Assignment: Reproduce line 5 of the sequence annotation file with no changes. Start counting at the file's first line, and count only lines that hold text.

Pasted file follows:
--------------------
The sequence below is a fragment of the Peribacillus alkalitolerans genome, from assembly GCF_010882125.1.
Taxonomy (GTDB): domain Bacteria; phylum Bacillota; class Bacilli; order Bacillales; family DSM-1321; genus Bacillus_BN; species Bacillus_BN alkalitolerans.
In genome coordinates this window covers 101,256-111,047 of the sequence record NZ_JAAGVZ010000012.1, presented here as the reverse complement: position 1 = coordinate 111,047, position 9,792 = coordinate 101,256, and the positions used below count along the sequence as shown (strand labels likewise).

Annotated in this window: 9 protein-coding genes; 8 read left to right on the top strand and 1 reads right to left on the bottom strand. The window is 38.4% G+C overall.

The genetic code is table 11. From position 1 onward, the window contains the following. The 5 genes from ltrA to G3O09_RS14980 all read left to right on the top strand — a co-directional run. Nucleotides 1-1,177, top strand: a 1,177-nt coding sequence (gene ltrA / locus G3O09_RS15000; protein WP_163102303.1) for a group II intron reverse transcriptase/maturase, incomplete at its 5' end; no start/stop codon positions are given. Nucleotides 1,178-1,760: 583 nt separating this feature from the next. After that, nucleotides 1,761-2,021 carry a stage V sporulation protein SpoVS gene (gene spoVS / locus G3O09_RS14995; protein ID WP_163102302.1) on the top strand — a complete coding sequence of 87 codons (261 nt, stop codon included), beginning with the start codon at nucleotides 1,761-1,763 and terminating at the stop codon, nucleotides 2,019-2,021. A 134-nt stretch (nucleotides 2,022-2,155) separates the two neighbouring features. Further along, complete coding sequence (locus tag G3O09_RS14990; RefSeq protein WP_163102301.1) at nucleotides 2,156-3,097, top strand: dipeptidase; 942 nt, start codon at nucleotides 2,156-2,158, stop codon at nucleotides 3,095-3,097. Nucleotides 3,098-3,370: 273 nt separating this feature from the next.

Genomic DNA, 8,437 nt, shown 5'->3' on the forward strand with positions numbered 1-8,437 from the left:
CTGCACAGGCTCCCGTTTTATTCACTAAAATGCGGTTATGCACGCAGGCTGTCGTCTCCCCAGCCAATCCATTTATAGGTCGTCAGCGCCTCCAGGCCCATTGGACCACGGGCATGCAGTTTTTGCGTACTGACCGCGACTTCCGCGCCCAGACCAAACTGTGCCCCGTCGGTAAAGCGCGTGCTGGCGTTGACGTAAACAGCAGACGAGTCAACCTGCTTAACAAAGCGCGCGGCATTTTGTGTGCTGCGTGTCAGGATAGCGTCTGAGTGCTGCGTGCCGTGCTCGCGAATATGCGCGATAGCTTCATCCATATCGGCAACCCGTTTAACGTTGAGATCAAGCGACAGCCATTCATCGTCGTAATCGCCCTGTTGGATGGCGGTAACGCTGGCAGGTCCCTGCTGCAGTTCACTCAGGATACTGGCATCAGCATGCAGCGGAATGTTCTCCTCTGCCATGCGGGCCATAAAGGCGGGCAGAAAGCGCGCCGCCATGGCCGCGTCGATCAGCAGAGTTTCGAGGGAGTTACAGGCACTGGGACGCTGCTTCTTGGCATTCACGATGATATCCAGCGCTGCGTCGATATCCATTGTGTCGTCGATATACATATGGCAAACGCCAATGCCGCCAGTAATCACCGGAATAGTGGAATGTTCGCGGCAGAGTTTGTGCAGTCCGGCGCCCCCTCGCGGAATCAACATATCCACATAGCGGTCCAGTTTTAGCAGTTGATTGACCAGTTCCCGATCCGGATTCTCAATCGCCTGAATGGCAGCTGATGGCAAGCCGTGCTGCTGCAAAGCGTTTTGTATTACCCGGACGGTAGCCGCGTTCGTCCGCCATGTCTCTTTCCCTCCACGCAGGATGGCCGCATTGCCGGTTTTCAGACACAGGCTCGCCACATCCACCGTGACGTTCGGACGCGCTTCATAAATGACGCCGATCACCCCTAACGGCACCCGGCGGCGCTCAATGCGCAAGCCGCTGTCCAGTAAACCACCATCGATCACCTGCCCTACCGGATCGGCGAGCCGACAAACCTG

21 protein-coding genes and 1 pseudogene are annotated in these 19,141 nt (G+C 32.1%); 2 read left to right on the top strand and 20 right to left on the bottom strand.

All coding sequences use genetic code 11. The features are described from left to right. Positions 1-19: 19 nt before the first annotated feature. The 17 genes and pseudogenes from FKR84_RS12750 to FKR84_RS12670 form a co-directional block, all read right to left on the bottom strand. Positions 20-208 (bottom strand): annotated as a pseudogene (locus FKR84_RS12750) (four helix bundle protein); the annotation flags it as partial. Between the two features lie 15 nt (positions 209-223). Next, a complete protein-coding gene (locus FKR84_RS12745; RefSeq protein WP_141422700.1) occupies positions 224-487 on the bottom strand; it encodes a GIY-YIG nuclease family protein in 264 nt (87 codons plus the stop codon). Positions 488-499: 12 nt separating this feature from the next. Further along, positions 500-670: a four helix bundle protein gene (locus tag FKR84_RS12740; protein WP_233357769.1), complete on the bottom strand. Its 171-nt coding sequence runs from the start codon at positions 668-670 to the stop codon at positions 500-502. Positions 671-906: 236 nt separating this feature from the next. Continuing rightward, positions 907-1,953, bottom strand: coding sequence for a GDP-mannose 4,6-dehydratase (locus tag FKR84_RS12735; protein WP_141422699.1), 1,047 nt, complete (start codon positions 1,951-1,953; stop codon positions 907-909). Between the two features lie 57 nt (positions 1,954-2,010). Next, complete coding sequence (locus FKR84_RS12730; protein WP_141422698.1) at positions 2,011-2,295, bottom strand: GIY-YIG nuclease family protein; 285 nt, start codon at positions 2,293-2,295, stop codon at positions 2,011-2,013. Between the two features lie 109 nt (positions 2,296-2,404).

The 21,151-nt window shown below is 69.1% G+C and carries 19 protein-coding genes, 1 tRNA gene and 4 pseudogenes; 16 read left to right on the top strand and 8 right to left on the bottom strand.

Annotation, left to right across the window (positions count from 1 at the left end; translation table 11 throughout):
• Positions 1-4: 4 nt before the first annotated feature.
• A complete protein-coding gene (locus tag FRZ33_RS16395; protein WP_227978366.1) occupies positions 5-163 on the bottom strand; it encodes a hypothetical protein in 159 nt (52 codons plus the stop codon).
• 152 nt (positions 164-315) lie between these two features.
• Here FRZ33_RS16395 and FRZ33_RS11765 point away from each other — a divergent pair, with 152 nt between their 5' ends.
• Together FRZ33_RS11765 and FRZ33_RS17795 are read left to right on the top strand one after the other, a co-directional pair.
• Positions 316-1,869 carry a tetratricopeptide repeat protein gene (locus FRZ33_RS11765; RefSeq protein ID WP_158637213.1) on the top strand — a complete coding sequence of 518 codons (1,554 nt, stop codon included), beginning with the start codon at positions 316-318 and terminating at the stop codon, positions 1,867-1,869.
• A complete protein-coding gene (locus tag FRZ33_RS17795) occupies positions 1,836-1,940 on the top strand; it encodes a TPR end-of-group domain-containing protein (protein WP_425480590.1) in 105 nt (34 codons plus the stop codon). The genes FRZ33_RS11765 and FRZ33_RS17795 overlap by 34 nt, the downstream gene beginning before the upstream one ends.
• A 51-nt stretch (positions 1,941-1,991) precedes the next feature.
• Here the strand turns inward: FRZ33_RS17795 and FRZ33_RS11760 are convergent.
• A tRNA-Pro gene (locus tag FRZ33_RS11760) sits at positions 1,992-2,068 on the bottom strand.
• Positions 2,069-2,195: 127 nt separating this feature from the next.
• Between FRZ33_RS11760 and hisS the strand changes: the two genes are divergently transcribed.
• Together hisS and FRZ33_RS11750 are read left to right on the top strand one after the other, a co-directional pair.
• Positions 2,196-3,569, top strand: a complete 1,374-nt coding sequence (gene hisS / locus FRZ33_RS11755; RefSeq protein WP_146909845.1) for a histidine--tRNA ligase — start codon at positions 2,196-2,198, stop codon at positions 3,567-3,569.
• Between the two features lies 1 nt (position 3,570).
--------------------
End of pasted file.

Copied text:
The genetic code is table 11. From position 1 onward, the window contains the following. The 5 genes from ltrA to G3O09_RS14980 all read left to right on the top strand — a co-directional run. Nucleotides 1-1,177, top strand: a 1,177-nt coding sequence (gene ltrA / locus G3O09_RS15000; protein WP_163102303.1) for a group II intron reverse transcriptase/maturase, incomplete at its 5' end; no start/stop codon positions are given. Nucleotides 1,178-1,760: 583 nt separating this feature from the next. After that, nucleotides 1,761-2,021 carry a stage V sporulation protein SpoVS gene (gene spoVS / locus G3O09_RS14995; protein ID WP_163102302.1) on the top strand — a complete coding sequence of 87 codons (261 nt, stop codon included), beginning with the start codon at nucleotides 1,761-1,763 and terminating at the stop codon, nucleotides 2,019-2,021. A 134-nt stretch (nucleotides 2,022-2,155) separates the two neighbouring features. Further along, complete coding sequence (locus tag G3O09_RS14990; RefSeq protein WP_163102301.1) at nucleotides 2,156-3,097, top strand: dipeptidase; 942 nt, start codon at nucleotides 2,156-2,158, stop codon at nucleotides 3,095-3,097. Nucleotides 3,098-3,370: 273 nt separating this feature from the next.